In contrast, bumblebees have fewer workers, smaller foraging ranges and less diverse food reserves. They also nest in the ground, where some pesticides can persist for months to years. Around treated areas, this translates to higher doses of neonicotinoids and fungicides—compounds that have both been shown to compromise bumblebee nesting behavior and reduce the production of both new workers and queens. Solitary bees live under similar, albeit more extreme, conditions than bumblebees, depending on the nectar they can individually gather from nearby areas. “You can lose 30 percent of the bees in a [honeybee] colony, and not have a huge effect on that colony’s health or productivity. However, if you kill solitary bees … you not only kill that [individual] but all her subsequent offspring,” vanEngelsdorp says.

The Save America’s Pollinators Act would collect more data on the health of wild bees—which would be a major asset to scientists, Berenbaum says. The act’s proposed pesticides review board would also generally consider native bees and other wild pollinators more in regulating the chemicals. 

Many species of bees make wax or food stores that can be tested for pesticide exposure, and the insects return to nests, making them easy to track. But other wild pollinators, such as moths, butterflies, wasps, flies and beetles, do not reliably return to a central nest or produce material that can be easily tested. As a result, there is comparatively little research on how neonicotinoids affect these insects. Some critics believe the proposed legislation would be unlikely to remedy the imbalance between the troves of research on honeybees and the comparatively scarce data on wild pollinators as a whole. And realistically, when the pesticide review board evaluates how chemicals affect pollinators, it will have to base many of its conclusions on research done on honey bees.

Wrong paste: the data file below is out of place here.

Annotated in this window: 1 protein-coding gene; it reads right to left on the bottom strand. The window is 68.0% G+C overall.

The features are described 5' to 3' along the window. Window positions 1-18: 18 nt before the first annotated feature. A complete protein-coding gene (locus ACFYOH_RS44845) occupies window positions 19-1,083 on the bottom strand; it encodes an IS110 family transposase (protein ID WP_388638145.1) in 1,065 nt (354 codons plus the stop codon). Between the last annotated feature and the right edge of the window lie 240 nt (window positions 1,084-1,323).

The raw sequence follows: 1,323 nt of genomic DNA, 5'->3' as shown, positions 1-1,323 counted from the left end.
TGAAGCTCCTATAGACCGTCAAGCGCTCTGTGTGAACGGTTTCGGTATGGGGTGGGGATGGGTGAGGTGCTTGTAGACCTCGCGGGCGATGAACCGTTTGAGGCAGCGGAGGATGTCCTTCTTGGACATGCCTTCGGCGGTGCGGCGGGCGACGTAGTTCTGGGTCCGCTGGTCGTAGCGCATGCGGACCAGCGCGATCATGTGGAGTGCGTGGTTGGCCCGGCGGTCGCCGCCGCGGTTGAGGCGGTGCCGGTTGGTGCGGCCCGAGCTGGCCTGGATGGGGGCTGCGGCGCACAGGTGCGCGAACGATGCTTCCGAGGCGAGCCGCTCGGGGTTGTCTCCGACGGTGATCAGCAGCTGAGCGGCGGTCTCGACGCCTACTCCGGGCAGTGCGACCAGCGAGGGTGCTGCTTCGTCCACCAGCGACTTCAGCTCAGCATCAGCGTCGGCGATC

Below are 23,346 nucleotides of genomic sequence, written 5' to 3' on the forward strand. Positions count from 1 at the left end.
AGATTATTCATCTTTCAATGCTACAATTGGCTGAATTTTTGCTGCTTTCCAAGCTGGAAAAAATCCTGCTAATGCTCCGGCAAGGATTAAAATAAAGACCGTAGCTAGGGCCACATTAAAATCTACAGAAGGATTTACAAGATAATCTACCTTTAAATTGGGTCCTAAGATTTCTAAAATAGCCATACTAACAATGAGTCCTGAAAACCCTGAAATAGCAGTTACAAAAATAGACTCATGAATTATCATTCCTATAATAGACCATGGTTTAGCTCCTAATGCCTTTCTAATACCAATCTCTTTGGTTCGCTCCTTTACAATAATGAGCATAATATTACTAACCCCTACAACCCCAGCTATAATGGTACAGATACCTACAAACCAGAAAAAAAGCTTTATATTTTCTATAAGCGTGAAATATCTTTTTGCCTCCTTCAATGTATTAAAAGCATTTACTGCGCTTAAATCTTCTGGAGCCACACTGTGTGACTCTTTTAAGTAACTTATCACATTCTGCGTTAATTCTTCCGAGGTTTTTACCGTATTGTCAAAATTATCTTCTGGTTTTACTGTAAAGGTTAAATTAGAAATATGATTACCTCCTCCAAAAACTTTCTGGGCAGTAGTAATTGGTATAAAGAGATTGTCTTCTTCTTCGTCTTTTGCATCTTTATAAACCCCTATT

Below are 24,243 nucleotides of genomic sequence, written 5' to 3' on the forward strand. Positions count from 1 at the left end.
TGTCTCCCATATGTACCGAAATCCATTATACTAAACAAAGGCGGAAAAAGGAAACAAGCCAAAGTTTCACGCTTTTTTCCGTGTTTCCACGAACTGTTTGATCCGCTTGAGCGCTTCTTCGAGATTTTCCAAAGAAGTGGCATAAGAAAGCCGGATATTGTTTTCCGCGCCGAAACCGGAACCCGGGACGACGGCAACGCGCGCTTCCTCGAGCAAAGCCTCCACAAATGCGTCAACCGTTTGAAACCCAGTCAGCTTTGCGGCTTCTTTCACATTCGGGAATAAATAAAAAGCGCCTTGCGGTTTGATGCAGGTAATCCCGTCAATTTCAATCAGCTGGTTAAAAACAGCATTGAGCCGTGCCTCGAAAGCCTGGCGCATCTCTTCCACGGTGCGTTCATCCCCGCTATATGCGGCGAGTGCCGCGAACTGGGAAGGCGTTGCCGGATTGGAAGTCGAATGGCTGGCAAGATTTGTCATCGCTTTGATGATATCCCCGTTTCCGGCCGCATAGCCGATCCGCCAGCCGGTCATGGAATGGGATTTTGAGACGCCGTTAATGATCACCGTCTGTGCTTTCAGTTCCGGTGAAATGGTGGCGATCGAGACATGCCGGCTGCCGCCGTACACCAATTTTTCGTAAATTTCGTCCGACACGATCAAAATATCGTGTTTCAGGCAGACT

“The Saving America’s Pollinators Act was developed in consultation with scientists, beekeepers and the environmental community to combat one of the most prominent threats to pollinator health,” Blumenauer says. “I’m always open to discussing improvements to this bill as it moves through the legislative process.”

But Berenbaum says the legislation will not fix problems she thinks far outstrip neonicotinoids, varroa and disease—namely climate change, habitat loss and the diminishing diversity of forage that pollinators have access to, as fields and native plants are replaced by monocultures such as lawns and agricultural areas. “There’s a natural human tendency to focus on what’s immediately fixable,” she says. But the more existential issues of the American lifestyle—that is something a single bill cannot address.